How and why does language change? Are the ways in which a language has changed or is changing unique or are they common across languages? How do nuanced expressions emerge in social contexts? What do shifts in meaning tell us about how we think and behave? What are the impacts of societal/world changes, such as globalization and internationalization, on language? How can we approach these issues critically? Focusing on examples of Japanese and the languages of Japan, this course addresses various cultural, psychological and social issues underlying linguistic diversity and their relevance to historical linguistics.
We will start from the observable (forms of linguistic messages) and work our way toward the invisible (cognitive patterns, communicative intent and personal/societal beliefs). Along the way, we will engage in discussions on language-internal variations by genre, region, age, gender, etc. (sociolinguistics); categorization behavior and interpersonal strategies (cognitive linguistics and pragmatics); as well as contemporary issues and emerging ideas and movements concerning language, e.g., linguistic landscapes, “easy” or modified Japanese, “World Japaneses” and bi-/multi-/pluri-/metro-lingualism. You will have opportunities to work with a variety of cultural materials, such as song lyrics, manga, J-drama and other audio-visual/textual sources to contextualize discipline-specific concepts. You will be writing three Japanese or Japanese linguistics-inspired (short) papers, and analyzing and writing linguistics papers tailored to your interests. Each paper will be scaffolded by smaller assignments that incorporate problem sets, (online) library research and data collection.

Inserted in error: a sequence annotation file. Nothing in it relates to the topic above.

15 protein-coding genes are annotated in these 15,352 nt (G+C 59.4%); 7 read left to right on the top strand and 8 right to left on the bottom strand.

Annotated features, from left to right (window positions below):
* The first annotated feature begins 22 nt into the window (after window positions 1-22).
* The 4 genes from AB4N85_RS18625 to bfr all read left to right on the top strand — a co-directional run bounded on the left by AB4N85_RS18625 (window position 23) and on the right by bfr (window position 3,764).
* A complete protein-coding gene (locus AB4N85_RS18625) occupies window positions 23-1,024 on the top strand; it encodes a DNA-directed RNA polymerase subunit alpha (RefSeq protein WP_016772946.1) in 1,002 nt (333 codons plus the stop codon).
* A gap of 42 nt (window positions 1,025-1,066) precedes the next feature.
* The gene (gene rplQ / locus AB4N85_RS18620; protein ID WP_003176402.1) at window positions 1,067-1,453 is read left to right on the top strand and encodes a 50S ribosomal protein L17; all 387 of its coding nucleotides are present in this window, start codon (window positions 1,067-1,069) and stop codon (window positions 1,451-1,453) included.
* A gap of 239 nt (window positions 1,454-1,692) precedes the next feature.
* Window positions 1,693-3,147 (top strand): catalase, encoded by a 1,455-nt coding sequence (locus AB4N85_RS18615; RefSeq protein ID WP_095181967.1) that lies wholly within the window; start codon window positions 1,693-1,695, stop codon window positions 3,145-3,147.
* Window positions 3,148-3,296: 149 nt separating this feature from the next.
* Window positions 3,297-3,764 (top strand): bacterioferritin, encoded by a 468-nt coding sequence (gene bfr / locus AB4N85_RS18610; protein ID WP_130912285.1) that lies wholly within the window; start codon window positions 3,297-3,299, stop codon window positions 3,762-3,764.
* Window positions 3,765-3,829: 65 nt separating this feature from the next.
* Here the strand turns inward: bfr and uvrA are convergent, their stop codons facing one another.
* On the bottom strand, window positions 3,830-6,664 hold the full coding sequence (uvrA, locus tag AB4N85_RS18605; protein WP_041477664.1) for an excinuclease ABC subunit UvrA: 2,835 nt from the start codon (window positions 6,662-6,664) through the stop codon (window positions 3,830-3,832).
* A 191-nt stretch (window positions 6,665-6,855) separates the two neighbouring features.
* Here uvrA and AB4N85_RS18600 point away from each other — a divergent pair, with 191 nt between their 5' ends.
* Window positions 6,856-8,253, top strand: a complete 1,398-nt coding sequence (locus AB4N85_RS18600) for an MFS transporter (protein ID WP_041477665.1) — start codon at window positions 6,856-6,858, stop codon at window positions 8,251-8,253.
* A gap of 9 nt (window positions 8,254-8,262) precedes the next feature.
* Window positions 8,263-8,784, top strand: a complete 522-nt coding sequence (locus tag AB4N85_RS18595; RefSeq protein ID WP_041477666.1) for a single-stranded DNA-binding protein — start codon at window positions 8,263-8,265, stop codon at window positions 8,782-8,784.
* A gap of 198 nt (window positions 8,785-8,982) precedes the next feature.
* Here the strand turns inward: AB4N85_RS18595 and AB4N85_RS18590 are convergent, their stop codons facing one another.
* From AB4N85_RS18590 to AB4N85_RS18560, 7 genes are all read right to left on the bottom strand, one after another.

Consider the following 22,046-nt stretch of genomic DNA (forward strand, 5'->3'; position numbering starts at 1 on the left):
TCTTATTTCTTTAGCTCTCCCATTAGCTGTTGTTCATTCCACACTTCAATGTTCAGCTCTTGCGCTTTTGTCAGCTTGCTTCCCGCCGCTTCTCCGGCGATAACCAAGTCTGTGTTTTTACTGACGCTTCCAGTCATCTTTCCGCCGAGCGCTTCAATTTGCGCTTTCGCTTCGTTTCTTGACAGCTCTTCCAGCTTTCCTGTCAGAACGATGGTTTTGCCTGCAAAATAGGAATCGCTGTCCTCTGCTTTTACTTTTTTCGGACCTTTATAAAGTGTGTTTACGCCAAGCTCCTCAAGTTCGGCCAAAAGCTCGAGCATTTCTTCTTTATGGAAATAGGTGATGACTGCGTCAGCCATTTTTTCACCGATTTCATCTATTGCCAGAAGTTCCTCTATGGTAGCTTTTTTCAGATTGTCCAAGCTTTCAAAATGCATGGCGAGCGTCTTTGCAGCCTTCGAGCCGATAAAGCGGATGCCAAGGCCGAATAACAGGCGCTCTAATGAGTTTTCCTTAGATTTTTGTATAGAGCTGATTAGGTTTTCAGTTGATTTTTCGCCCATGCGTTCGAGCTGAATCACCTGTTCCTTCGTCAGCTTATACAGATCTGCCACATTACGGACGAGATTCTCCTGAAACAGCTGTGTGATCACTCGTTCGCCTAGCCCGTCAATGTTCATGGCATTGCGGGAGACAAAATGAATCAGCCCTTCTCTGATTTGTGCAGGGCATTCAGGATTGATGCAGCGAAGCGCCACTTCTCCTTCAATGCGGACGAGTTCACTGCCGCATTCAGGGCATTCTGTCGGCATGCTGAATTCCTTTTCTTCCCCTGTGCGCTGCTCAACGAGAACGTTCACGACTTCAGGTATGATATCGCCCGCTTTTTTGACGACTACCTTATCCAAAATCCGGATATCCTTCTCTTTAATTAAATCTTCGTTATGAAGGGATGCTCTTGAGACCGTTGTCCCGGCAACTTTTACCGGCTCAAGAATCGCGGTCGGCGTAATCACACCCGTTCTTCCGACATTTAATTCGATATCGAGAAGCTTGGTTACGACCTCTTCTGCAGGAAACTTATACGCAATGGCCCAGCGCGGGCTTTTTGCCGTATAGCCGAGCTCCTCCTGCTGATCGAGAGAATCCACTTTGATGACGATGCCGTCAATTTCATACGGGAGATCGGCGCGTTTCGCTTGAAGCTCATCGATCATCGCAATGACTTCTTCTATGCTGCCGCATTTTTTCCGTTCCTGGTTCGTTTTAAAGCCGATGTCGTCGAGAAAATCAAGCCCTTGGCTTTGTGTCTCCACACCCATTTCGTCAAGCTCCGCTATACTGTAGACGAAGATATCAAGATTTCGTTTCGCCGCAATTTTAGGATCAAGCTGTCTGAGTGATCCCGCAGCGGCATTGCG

This course will be taught in English. “Japanese” in this course serves both as a central theme that can be concretized though linguistic theories and as a means through which those disciplinary concepts are learned. Thus, all students, regardless of their linguistic background, can relate to the course content. Class activities and assignments frequently draw upon other languages, which may or may not be familiar to you, for comparison, and students are encouraged to do so as well. Non-English examples (including those in Japanese) will be transliterated and translated. This course counts as an elective towards a linguistics minor or Japanese major/minor culture course.
Date, Time & Classroom
Monday and Wednesday 8:40-9:55 a.m., MBH430
Sayaka Abe, Assistant Professor of Japanese Studies
Office Hours (Fall 2021) Monday & Wednesday 1:30-3:00 p.m. and by appointment